Targeted Therapy Gives New Hope to Pancreatic Cancer Patients

For people diagnosed with certain types of cancer, hope can be distressingly elusive. That’s especially true with pancreatic cancer, but a new MRI-guided radiation therapy at Miami Cancer Institute has led to extremely encouraging outcomes, according to radiation oncologist Michael Chuong, M.D.,

[Transcript]

Jayne:

When I heard the results of my CT scan saying that I had pancreatic cancer, I was in shock. I couldn’t believe it, because my father had already died of pancreatic cancer when he was a young man, so it was a shock. I started with chemotherapy initially in a different hospital which made me very ill. I was so ill, I was so tired and so exhausted and I saw the doctors and they had nothing that they could offer me. They told me straight up that there was no surgery and they was pretty much nothing they could do.

[Jayne and Dr.Chuong are seen walking down a hallway]
And then I found Dr. Chuong and he offered me the hope. Then things turned around, my life turned around and I started to get better straight away after my radiation treatment here. It was five days of treatment. It was wonderful. I had no side effects at all.

Michael Chuong, M.D.:

I first met Jane about a year and a half ago. This was after she was diagnosed with pancreas cancer and had some chemotherapy and unfortunately her tumor was growing and so they looked for a different option for her treatment, which was radiation therapy.

[Picture of Jayne in an MRI machine is shown]

The MRI guided radiation therapy that Jane received. There’s really three primary advantages. One is with this machine and with this technology we’re able to continuously monitor the position of the tumor during treatment and we know exactly where it is at any given time.

[A graphic is of an anatomical man is shown, displaying how the machine targets the tumor]

The second main advantage is that we can actually turn the machine on and off based on the position of that tumor because we’re now we’re able to see where it is. Really the third and one of the most important parts of this is that every day prior to treatment we’re able to now look at what are the differences in the anatomy from a day to day basis. We can actually now modify the treatment on the fly without the patient getting out of the machine so that now the dose to the bowel is safe. But also we’re able to still deliver an ablative dose to the tumor.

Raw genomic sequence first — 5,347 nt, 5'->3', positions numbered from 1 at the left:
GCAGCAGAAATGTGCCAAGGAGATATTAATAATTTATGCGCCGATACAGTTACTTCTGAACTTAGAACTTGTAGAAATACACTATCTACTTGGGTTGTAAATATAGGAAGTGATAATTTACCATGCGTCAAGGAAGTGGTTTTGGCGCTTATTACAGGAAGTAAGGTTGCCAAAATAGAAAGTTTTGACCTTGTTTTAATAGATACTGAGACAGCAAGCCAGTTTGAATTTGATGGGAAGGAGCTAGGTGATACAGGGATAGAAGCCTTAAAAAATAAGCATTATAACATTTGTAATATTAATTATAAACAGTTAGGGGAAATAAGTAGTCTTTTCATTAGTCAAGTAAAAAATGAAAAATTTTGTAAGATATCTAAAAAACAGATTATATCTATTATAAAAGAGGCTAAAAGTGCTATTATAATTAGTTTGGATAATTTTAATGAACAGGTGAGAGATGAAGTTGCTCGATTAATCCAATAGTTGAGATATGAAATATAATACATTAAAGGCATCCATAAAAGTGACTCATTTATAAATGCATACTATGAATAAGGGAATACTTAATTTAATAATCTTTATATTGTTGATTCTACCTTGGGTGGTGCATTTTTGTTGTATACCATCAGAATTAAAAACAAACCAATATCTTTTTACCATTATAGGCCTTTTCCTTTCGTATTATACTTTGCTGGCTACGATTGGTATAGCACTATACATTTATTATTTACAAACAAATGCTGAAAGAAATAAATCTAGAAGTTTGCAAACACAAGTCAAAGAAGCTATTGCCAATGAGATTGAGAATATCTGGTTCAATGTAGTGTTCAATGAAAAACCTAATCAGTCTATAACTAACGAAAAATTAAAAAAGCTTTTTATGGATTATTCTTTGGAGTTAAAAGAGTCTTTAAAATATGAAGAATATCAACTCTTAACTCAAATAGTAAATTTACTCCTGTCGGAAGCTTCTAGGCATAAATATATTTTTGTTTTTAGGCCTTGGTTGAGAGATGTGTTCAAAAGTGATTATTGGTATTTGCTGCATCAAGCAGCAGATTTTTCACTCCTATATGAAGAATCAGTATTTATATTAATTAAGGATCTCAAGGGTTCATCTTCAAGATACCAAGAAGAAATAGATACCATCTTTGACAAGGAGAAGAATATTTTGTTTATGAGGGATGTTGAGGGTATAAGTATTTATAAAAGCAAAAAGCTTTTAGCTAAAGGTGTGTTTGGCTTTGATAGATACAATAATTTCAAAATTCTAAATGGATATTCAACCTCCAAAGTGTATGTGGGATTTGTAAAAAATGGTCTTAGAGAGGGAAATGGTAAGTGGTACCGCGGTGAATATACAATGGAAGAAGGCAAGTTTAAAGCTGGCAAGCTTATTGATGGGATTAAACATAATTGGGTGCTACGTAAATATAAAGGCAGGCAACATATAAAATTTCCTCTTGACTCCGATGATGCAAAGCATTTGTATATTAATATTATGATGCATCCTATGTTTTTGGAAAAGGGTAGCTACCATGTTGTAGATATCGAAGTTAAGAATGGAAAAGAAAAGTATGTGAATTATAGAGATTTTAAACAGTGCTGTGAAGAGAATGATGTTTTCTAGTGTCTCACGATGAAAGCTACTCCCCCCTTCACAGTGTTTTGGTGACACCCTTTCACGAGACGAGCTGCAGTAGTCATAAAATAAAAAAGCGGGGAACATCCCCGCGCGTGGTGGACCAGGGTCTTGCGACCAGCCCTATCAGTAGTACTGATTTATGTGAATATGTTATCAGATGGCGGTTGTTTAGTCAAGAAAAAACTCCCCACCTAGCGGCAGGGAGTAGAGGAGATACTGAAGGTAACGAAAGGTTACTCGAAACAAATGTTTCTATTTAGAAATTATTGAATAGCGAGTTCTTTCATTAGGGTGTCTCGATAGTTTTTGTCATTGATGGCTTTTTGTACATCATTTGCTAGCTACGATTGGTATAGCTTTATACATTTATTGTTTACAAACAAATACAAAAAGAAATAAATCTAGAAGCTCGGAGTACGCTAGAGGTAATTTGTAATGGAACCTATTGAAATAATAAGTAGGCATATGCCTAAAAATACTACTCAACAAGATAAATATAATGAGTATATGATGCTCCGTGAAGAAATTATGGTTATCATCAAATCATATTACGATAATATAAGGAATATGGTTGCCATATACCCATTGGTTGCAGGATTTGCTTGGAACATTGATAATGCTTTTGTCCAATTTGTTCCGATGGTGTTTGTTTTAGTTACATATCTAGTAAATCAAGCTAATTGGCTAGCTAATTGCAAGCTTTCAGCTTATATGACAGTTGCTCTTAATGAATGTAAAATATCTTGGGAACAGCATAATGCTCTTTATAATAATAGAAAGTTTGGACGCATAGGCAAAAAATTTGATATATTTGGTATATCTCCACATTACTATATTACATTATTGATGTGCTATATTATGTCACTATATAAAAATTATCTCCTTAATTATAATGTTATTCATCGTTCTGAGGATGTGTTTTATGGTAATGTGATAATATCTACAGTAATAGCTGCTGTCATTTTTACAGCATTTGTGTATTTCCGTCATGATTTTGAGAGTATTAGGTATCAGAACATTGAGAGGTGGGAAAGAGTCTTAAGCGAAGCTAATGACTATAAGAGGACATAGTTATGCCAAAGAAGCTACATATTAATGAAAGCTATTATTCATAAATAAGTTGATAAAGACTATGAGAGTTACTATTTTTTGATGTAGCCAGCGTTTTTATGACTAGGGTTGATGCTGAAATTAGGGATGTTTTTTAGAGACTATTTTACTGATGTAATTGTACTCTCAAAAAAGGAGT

Jayne:

[Jayne is seen ringing a bell]

So after my radiation treatment and I started to feel better, pretty much straight away and I said to my husband, I’d like to get to Hawaii.

[Pictures of Jayne in hawaii are displayed]

Literally we booked it and within five days we were in Hawaii. I was so well that one day when we got off the ship I was able to hike up the Diamond Head Monument, which was quite a hike and it was wonderful. It was the most fabulous feeling that I had my life back. Didn’t know for how long, but I had it back and I was going to enjoy every minute of it.

Michael Chuong:

The Miami Cancer Institute offers a truly comprehensive assortment of radiation therapy technologies all under one roof.

[Multiple medical devices are shown, proton therapy platform, and MRI machine]

Ranging anywhere from proton therapy to MRI guided radiation therapy, to CyberKnife, to GammaKnife, to traditional Linux. It’s really an advantage to patients who come here and knowing that we are able, as from a physician standpoint, to pick any of these technologies that we feel that offers that patient a particular almost personalized of advantage from a radiation therapy standpoint.

Jayne:

When we found the space and we came here the first time, we were blown away, how beautiful it was initially. I mean everything about it and how kind everybody was from checking in, to the security, the police at the door and everybody was so kind and so caring. It’s been wonderful experience.

[End of Transcript]

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